Assad's family & anchors of power falling: bomb kills brother-in-law and defense minister
A suicide attack Wednesday which struck at the heart of Syria’s security apparatus killed defense minister General Daoud Rajha and President Bashar al-Assad’s brother-in-law Assef Shawkat, state media said.
The bombing, which for the first time in a 16-month anti-regime uprising managed to strike at Assad’s inner core, adds urgency to a U.N. Security Council debate on Syrian sanctions later on Wednesday, when a showdown between Western powers and Russia and China is expected.
Officials said the bomber struck as ministers and security officials were meeting at the heavily guarded National Security headquarters in Damascus.
It was not clear whether those forces were being targeted.
Interior minister Mohammed al-Shaar and General Hisham Ikhtiyar, head of National Security, were among those listed as wounded in the first bombing, which came on the fourth day of an offensive launched by rebels to capture Damascus.
The Syrian Observatory for Human Rights called Shawkat’s death “a severe blow to the Syrian regime since he played the main role in operations by regular forces to crush the revolution.”
Syria’s army said after the bombing it would “continue fighting terrorism.”
“The terrorist act increases the armed forces' determination to clean the country of terrorist groups,” it said in a statement, according to AFP.
Rajha, a Christian, was defense minister, deputy army chief and deputy head of the Council of Ministers. Assad himself is overall commander of the military.
Shawkat was deputy defense minister and a former military intelligence chief.
The National Security branch -- a linchpin of Syria’'s security apparatus -- is headed by General Hisham Ikhtiyar, who was also wounded in Wednesday’s blast, according to AFP.
The brazen attack on regime insiders came as battles raged across Damascus and after the Free Syrian Army (FSA) -- comprising defected soldiers and civilians who have taken up arms against Assad's forces -- warned the government to “expect surprises.”
Columns of black smoke rose over the capital, with the Local Coordination Committees, which organizes anti-regime protests on the ground, reporting that Qaboon and Barzeh neighborhoods were bombarded by loyalist forces.
It also said there was less traffic than normal in the city where fighting has raged since Sunday, with the rebels announcing a full-scale offensive dubbed “the Damascus volcano and earthquakes of Syria.”
Regime forces and the FSA clashed in the al-Midan and Zahira districts of Damascus as well as at Assali south of the city, the LCC said.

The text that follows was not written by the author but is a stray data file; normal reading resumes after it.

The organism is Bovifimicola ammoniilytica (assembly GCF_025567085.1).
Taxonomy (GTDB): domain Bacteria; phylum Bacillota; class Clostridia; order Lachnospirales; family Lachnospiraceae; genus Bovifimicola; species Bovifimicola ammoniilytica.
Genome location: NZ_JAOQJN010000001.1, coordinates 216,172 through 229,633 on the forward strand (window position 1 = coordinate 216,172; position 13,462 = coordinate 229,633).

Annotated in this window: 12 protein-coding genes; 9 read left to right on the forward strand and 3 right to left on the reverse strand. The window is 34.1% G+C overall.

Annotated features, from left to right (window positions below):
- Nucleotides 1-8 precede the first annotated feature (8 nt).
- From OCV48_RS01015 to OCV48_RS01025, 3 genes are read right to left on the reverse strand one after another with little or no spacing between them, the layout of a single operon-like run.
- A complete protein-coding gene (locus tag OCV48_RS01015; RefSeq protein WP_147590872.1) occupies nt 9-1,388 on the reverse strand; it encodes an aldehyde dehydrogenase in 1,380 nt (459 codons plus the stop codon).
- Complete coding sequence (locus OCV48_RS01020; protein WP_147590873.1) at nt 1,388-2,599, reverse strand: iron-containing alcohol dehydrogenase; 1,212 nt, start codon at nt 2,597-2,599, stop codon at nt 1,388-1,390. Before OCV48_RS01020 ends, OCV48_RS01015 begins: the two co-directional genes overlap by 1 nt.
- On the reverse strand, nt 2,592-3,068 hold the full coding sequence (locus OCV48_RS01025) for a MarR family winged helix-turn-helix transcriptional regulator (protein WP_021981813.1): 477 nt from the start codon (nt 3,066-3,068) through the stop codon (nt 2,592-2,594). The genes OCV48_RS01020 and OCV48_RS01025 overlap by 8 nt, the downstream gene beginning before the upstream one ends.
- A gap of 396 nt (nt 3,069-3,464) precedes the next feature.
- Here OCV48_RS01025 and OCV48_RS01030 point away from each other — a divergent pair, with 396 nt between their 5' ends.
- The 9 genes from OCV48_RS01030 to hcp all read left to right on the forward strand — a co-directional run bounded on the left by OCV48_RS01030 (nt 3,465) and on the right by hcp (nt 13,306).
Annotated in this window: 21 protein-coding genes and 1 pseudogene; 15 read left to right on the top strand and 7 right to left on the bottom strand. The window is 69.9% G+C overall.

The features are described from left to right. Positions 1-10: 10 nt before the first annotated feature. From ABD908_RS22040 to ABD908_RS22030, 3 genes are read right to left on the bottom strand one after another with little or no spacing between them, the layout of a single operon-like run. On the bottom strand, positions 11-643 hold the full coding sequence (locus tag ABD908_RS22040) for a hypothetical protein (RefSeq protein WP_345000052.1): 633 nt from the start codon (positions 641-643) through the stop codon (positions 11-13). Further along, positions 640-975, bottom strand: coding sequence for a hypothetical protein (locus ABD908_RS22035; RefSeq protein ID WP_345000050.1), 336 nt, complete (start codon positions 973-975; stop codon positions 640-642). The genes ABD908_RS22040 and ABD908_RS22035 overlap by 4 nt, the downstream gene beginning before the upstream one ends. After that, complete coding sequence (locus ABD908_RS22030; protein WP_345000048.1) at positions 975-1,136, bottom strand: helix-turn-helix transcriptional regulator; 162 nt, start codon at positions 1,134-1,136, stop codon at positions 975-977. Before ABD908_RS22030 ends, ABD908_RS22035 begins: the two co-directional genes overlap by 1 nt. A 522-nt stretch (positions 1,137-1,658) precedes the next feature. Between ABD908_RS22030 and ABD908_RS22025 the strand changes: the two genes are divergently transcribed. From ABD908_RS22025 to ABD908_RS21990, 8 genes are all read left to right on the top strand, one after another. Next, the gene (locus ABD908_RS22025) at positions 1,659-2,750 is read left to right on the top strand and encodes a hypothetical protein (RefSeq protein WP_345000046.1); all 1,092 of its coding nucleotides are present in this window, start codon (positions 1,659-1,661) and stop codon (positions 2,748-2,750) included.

Rebel forces on Tuesday said the battle to “liberate” Damascus had begun, as heavy fighting raged with the regime using helicopter gunships in the capital for the first time.
As the fighting inched closer to the regime’s nerve center, FSA spokesman Colonel Kassem Saadeddine said “victory is nigh” and the struggle would go on until the city was conquered.
“We have transferred the battle from Damascus province to the capital. We have a clear plan to control the whole of Damascus. We only have light weapons, but it's enough.”
“Expect surprises,” Saadeddine added.
Russia gave notice that it would not back a Western-backed U.N. resolution on the crisis as it would mean taking sides with a revolutionary movement.
“A decisive battle is in progress in Syria. Adopting the resolution would mean outright support of a revolutionary movement,” Foreign Minister Sergei Lavrov said in Moscow.
British Foreign Secretary William Hague said by contrast that Syria is tipping into chaos and collapse, and that a strong U.N. Security Council stand is needed to push for the creation of a transition government.
“It is clear that the situation is deteriorating rapidly,” Hague told reporters during a visit to Lithuania.
“The intensity of fighting is increasing, there are of course many reports now of fighting every night in Damascus itself, and this is reflected in the increasing flow of refugees,” he added.
In Beijing, U.N. chief Ban Ki-moon urged the Security Council to act to stop the bloodshed in Syria, after holding talks with Chinese leaders hours ahead of a vote on fresh sanctions.
Ban said the Security Council must unite and take action on the “very serious” situation in Syria, after meetings with China’s President Hu Jintao and Foreign Minister Yang Jiechi.
The Security Council will on Wednesday vote on a Western resolution renewing the U.N. mission in the country that calls for sanctions if the regime does not pull back heavy weapons.
China has twice joined Moscow during the 16-month conflict to block resolutions critical of Damascus.
Ban has already urged China to use its influence to back a peace plan by U.N.-Arab League envoy Kofi Annan, who is calling on the Security Council to order "consequences" for any failure to carry out his six-point plan.
But China has repeatedly warned against outside intervention in Syria.
Representatives of the Syrian National Council (SNC) -- an umbrella opposition group -- met ambassadors from the 15-nation Security Council, including Russian envoy Vitaly Churkin, to press them to back sanctions.
The current 90-day U.N. mission in Syria ends on Friday and if no resolution is passed by then, it would have to shut down this weekend, diplomats say.
The Observatory, meanwhile, said at least 93 people were killed nationwide on Tuesday, among them 48 civilians, adding to its toll of more than 17,000 dead since the revolt erupted in March last year.